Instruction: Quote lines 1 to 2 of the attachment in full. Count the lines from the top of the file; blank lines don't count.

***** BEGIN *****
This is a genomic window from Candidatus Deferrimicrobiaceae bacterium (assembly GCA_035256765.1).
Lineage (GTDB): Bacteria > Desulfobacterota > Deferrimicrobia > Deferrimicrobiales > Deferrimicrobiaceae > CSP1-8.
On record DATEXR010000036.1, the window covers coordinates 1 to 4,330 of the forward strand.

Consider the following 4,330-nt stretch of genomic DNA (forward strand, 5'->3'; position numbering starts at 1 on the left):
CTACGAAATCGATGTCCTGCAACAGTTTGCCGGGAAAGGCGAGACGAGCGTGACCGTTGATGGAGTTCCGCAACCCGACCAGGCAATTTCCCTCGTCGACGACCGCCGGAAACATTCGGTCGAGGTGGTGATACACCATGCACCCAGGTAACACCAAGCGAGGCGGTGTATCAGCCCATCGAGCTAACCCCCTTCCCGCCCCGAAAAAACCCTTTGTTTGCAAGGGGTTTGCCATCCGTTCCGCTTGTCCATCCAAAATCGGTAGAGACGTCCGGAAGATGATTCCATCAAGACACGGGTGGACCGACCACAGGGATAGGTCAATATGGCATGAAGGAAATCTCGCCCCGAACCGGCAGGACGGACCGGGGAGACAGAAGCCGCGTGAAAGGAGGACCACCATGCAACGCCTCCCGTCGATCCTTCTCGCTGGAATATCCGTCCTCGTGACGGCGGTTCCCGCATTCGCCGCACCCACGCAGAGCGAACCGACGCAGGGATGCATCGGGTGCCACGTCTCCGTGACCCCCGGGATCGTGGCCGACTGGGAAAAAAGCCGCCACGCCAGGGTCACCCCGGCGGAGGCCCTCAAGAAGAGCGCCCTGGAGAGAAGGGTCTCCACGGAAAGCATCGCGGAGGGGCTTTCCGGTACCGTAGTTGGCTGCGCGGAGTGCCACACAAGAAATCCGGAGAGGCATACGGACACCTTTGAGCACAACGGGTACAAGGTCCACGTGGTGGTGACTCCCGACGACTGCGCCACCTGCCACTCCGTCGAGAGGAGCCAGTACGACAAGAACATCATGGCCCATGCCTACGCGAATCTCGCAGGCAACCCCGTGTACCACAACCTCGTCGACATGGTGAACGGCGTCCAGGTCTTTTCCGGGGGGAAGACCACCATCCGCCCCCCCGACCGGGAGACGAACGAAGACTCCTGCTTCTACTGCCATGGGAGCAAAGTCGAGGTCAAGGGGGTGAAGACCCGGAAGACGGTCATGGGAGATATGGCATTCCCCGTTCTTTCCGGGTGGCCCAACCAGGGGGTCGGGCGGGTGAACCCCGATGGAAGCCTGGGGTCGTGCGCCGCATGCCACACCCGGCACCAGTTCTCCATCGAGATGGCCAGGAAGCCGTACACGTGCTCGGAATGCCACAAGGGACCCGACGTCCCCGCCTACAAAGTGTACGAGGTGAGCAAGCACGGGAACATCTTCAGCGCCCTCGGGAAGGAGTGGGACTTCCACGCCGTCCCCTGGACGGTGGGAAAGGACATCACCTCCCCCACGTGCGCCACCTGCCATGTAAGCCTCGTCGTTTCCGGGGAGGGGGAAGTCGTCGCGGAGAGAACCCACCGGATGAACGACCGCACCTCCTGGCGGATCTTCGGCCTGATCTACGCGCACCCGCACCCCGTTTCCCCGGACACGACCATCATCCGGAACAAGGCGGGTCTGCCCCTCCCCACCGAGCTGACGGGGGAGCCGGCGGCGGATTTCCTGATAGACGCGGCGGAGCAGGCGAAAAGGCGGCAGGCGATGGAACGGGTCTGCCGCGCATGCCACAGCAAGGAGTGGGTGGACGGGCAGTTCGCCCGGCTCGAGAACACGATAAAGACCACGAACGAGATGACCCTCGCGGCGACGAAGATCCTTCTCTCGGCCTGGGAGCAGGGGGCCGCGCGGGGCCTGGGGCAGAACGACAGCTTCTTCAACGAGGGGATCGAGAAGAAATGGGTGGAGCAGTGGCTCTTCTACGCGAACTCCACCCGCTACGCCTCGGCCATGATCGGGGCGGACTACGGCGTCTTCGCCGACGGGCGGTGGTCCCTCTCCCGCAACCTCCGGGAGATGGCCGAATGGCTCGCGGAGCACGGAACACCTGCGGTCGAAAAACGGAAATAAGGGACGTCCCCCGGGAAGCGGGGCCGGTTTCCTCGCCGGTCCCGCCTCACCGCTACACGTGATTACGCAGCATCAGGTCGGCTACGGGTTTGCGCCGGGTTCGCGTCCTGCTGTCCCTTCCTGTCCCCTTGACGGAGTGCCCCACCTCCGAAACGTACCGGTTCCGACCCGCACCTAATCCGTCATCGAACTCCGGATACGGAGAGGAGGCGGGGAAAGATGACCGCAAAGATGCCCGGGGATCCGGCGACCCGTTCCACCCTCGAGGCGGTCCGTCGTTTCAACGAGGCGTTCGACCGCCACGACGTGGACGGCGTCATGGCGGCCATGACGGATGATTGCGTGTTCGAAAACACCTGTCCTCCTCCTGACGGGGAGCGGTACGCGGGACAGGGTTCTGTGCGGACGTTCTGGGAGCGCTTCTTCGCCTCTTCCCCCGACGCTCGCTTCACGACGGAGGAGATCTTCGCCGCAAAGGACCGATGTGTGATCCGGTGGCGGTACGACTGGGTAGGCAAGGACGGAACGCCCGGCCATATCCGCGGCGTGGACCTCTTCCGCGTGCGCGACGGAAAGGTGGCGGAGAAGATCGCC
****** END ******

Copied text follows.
This is a genomic window from Candidatus Deferrimicrobiaceae bacterium (assembly GCA_035256765.1).
Lineage (GTDB): Bacteria > Desulfobacterota > Deferrimicrobia > Deferrimicrobiales > Deferrimicrobiaceae > CSP1-8.